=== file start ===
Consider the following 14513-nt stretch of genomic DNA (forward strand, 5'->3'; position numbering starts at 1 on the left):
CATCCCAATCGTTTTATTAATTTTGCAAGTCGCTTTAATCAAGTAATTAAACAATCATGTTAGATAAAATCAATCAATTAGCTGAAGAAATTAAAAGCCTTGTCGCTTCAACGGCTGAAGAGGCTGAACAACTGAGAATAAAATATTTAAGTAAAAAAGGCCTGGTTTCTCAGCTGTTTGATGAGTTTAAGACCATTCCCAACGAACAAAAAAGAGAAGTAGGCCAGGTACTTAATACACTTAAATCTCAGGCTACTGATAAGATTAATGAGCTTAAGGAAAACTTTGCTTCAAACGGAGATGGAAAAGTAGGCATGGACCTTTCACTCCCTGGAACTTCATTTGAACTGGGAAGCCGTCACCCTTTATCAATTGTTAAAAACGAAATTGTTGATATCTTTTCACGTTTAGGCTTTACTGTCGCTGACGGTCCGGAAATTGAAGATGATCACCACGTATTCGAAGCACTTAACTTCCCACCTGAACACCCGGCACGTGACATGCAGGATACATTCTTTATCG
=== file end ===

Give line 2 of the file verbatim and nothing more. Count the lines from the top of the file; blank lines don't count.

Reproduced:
CATCCCAATCGTTTTATTAATTTTGCAAGTCGCTTTAATCAAGTAATTAAACAATCATGTTAGATAAAATCAATCAATTAGCTGAAGAAATTAAAAGCCTTGTCGCTTCAACGGCTGAAGAGGCTGAACAACTGAGAATAAAATATTTAAGTAAAAAAGGCCTGGTTTCTCAGCTGTTTGATGAGTTTAAGACCATTCCCAACGAACAAAAAAGAGAAGTAGGCCAGGTACTTAATACACTTAAATCTCAGGCTACTGATAAGATTAATGAGCTTAAGGAAAACTTTGCTTCAAACGGAGATGGAAAAGTAGGCATGGACCTTTCACTCCCTGGAACTTCATTTGAACTGGGAAGCCGTCACCCTTTATCAATTGTTAAAAACGAAATTGTTGATATCTTTTCACGTTTAGGCTTTACTGTCGCTGACGGTCCGGAAATTGAAGATGATCACCACGTATTCGAAGCACTTAACTTCCCACCTGAACACCCGGCACGTGACATGCAGGATACATTCTTTATCG